Arriving in Morocco had the distinctive feel of times long past. Our first port of call was Rabat where we spent two nights and visited the archaeological museum, the Royal Palace, the 3rd century AD Roman ruins of Chellah, and the Barbary Coast. A special treat was our visit to the home of our O.A.T. guide, Asiz, where we were welcomed for a late afternoon tea by his wife, her female relatives and his children. It was an interesting peek into the lives of a middle class Moroccan family. Traveling overland to Fez, we stopped at the elaborate ancient Roman ruin site of Volubilis and toured Meknes, whose elaborate gardens and historic buildings are the Moroccan equivalent of Versailles. Fez was an adventure unto itself. Its medina boasts of 9000 alleyways and 850 dead ends. To describe it as colorful or exotic doesn’t do it justice. In a country the size of Texas, long rides are inevitable. Fortunately our long trip through Middle Atlas mountain villages was scenic and featured many stops. Erfoud is on the edge of the Sahara Desert and a great place to see the cutting and polishing of ammonites. We were scheduled to stay in a tent camp but with a sandstorm building were forced to make that a day trip. We were amazed by our off-road trip in the desert on roads with no signs or distinctive landmarks that we could ascertain. Turbaned against the sand, we rode camels on the flanks of Ergchaby (the world’s highest dune), and enjoyed a traditional cooking lesson of chicken, spices, and vegetables in a tagine. Our days in Tineghir awarded spectacular views of the High Atlas Mountains, which boast of the 2nd highest peak in Africa. The highway through these mountains was a breathtaking 80 km of switchbacks to one of the ancient crossroads, Marrakesh, famous for its medina and Moorish spice market. Back in Casablanca, we toured the city before saying our goodbyes.

Egypt Photo

Egypt - January of 2010

The birthplace of one of the world's first great civilizations, Egypt is a treasure trove of ancient wonders from the famous pyramids to the glittering pharaonic antiquities of Cairo’s impressive Egyptian Museum. Our O.A.T. group found it to be a wonderful place to spend half a day. After a quick flight from Cairo, we arrived in Luxor known as one of the world's greatest open air museums. In our two days there, we explored the Valley of the Kings, the Temple of Queen Hatshepsut, Luxor Temple at dusk, Karnak, and the Colossi of Memnon on the west bank of the Nile before boarding the Royal Orchid for our leisurely cruise down the Nile River. From the ship, we visited the impressive archaeological sites of Kom Ombo and the temple of Horus. The boat trip was topped off by a ride in a felucca sailing ship to an extensive, British-style botanical garden, a tour of the Aswan High Dam, and an evening visit to the lighted Temple of Philae. With our automatic-weapon toting guard, we caravanned with other busloads of tourists to visit Abu Simbel, the complex built for Ramses II and his queen Nefertiti, which was moved block by block to save it from rising waters behind the Aswan Dam. Of course no Egypt visit is complete without touring the phenomenal Pyramids of Giza and viewing the Sphinx, which we did upon our return to Cairo. Other trips made from Cairo were south of town to the Zoser step pyramid complex built in 27th century BC, the Coptic Hanging Church built on the gate of a roman ruin, and the huge Khan al-Khalili market.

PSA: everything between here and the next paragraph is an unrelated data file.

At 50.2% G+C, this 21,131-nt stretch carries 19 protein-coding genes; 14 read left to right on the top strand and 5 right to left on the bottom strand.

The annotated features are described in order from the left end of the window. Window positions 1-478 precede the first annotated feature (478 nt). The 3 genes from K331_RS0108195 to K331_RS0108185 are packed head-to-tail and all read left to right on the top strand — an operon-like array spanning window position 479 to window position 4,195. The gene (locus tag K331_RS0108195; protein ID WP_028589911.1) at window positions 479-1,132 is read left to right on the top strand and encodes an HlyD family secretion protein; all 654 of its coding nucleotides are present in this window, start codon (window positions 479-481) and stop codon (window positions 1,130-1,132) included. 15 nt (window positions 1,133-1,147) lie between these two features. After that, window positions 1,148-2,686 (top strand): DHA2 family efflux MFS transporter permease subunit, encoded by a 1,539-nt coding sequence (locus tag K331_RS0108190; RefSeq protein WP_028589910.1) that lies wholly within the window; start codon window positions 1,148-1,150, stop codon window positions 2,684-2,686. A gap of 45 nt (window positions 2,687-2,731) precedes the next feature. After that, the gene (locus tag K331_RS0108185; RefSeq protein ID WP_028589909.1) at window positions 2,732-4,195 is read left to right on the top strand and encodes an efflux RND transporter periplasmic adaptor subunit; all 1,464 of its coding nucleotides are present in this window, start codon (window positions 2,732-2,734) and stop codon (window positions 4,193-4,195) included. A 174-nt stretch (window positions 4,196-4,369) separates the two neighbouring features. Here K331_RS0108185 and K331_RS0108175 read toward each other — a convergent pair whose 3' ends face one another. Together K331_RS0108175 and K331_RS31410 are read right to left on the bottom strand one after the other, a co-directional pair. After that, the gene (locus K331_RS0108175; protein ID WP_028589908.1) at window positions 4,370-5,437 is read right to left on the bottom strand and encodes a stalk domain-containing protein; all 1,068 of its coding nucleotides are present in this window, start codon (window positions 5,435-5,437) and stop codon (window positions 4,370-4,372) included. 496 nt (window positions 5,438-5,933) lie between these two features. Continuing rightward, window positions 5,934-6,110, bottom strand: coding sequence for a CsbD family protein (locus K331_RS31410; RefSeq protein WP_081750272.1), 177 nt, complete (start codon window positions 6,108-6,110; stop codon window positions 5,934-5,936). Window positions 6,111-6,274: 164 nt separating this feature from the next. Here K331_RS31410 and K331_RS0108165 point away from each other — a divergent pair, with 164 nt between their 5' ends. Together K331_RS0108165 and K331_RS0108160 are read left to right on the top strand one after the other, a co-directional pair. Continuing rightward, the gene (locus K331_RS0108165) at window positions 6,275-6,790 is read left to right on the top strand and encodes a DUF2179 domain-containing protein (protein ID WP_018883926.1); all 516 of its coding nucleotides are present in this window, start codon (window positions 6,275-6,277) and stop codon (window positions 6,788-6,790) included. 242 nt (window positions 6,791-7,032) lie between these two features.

China Photo

China - May of 2009

Beijing is known as China’s greatest single repository of imperial era monuments and treasures. We began our exploration with a visit to famed Tiananmen Square, the Forbidden City, and the surrounding Imperial City. We hiked along a less visited area of the Great Wall. While others in our O.A.T group chose to experience a Chinese opera, we hopped on the subway and explored the Summer Palace and the Temple of Heaven. A high speed overnight train delivered us to Xian where we toured the site of the terra cotta army. Discovered in 1974, this expansive 2000-year-old site still has much left to be excavated. Just outside of Chengdu, we toured a panda sanctuary that houses the world’s largest collection of giant pandas roaming freely in their natural environment. Both of us were suffering from head colds on arrival in Lhasa, Tibet. Between congestion, Bob’s recent knee replacement, and high altitude, even flat walking presented a challenge. Highlights of Lhasa included the Jokhang Temple, the Barkhor Bazaar, and the Potala Palace, former home of the Dalai Lamas. From Lhasa we flew to Chongqing to board the 120-passenger Victoria Rose for a three day cruise on the Yangtze River. We disembarked daily, venturing on smaller boats up the various gorges before reaching the locks of the Three Gorges Dam. Overland by bus to Wuhan showcased the poverty of rural China from which we had been insulated. From there we flew to Hong Kong, a fascinating city that is easy to navigate. We rode the world’s longest outdoor escalator and visited the city’s traditional Chinatown. On our own, we took the ferry to Lantau Island to visit the giant Buddha at Po Lin Monastery. Susan found the high suspension gondola ride back to the Kowloon quite exciting.